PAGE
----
Last week I talked about how little I care about the Oscars, and how I wouldn’t be watching them. I still don’t, and I didn’t. However, there’s been some backlash from that broadcast that I think is worth addressing this week. So Seth MacFarlane was the host, which I guess the producers thought would bring in a younger, hipper audience. Maybe it worked, at least partially, since the show had the highest ratings since 2009. At any rate, MacFarlane is best known for creating the TV show Family Guy, and last year he became a movie director too, with the R-rated comedy Ted, about a talking teddy bear that likes to pal around with Mark Walberg, drink, and smoke pot. I didn’t see it, because I’m not fifteen years old. But I guess MacFarlane did some stuff at the Oscars that has gotten some backlash; people have accused him of mixing some racist, homophobic, and especially sexist humor into his schtick. In particular he’s gotten called out for a song he wrote and performed called I Saw Your Boobs, about the various Hollywood actresses who have gone topless in their movies. Lena Dunham, a new face on the scene and a two-time Emmy award winner this year for her HBO show Girls, tweeted about how sexist the song was, saying that MacFarlane wasn’t advancing the cause for feminism. Jane Fonda hauled herself out of her crypt to say much the same thing. My response to all this hoopla is simply this: just what exactly were people expecting?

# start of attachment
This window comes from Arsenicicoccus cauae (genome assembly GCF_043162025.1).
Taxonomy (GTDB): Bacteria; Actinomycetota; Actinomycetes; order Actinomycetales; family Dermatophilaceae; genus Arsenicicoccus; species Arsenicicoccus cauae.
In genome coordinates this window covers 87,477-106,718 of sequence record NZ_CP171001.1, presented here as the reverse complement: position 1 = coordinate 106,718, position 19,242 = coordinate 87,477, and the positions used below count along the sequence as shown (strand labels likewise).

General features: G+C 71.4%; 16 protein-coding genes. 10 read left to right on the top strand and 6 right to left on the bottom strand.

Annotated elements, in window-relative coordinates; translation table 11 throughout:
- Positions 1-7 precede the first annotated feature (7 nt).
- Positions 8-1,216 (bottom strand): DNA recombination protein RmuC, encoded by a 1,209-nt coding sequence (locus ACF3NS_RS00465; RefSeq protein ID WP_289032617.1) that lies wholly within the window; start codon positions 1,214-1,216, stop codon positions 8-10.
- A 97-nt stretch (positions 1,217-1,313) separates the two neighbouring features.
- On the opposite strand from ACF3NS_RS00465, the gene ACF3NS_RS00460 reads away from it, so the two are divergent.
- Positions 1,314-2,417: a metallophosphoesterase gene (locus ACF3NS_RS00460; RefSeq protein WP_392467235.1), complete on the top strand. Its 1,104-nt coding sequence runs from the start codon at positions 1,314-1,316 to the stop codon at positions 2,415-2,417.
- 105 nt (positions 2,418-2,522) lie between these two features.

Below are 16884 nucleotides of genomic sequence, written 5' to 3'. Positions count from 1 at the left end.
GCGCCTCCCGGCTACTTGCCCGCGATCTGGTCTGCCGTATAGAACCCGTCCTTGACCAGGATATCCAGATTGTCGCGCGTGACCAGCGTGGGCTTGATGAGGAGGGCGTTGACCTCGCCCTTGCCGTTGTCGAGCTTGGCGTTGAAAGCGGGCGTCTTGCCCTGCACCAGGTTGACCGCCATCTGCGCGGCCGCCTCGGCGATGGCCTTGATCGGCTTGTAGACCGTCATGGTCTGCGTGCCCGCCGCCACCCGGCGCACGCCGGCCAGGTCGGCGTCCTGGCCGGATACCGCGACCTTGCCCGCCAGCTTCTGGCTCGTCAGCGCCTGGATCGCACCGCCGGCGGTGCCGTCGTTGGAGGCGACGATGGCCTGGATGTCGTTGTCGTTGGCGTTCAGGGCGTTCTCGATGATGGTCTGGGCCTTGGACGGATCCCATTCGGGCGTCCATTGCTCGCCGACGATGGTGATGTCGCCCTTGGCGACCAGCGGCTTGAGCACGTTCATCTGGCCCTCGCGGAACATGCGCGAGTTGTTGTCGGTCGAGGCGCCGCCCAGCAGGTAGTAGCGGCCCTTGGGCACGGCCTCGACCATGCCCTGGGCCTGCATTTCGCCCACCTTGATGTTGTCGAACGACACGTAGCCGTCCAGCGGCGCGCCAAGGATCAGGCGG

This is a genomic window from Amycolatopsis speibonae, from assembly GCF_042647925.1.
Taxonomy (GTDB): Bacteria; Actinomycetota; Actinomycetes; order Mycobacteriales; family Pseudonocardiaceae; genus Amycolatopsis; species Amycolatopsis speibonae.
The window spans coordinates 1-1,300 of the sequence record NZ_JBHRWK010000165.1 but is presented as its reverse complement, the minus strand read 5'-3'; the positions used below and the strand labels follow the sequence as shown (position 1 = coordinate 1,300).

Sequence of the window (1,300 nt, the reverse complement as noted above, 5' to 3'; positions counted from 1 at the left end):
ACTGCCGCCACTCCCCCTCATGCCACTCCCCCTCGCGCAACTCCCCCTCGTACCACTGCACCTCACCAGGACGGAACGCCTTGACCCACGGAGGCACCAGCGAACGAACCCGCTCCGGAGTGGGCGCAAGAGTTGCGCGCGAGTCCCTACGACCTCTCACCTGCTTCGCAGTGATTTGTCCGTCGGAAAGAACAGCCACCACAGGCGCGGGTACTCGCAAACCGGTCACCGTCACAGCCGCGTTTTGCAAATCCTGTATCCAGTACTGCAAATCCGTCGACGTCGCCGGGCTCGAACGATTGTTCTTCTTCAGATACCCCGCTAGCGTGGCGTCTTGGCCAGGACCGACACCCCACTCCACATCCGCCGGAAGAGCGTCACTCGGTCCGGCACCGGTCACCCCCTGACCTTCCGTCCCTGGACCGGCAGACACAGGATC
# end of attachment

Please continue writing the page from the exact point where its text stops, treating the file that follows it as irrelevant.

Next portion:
Look, if you’ve ever seen Family Guy, or its spinoff The Cleveland Show, and, I’m sure, if you watched Ted, then you should have known what MacFarlane’s comedy was all about. The producers of the Oscars must have known what they were getting themselves into, otherwise they wouldn’t have hired the guy. They must have given more than just tacit approval of what MacFarlane had planned, because, after all, they must have given the okay to the Oscar script prior to the show going on the air. Look, I’m all for feminism, in the context that what its supposed to mean is that women should be treated equally to men, in the sense that they should receive equal pay for equal work, they shouldn’t be passed up for promotions in favor of less qualified male counterparts, they shouldn’t be subjected to sexual harassment, etc. On the other hand, fucking lighten up. No harm was meant by MacFarlane’s stupid song, and I don’t think any was caused, either. People like Dunham and Fonda are making something out of nothing, and, going back to what I said last week, you have to be a real jack-off to think that the Oscars are prime viewing material anyway, so honestly, who really cares what songs are or aren’t performed, or what jokes are or aren’t made? Can’t you find something better to do with your time? Talking about double standards, I’m sure these two wouldn’t have anything to say if the song had been about men who had shown their genitalia on screen. My advice, cool your jets and find something better to do with your time. Who really cares what your opinions are anyway, if your major contributions to the world are, respectively, a show on HBO that nobody I know watches, and a line of low impact aerobic workout plans? MacFarlane pretty much said that he’d never do the Oscars again anyway, so in the future, I don’t think the two of you will have anything to worry about. Unless you decide to try and boycott Family Guy and The Cleveland Show, and frankly, I wouldn’t put it past you, because militant feminists, unlike regular feminists, aren’t interested in equality. They go out of their way to try and find men on whom they can vent their spleen. I say, MacFarlane, keep on doing what you’re doing. The producers of the Oscars got exactly what they paid for, and anyone who didn’t like what you brought to the table could have easily changed the channel.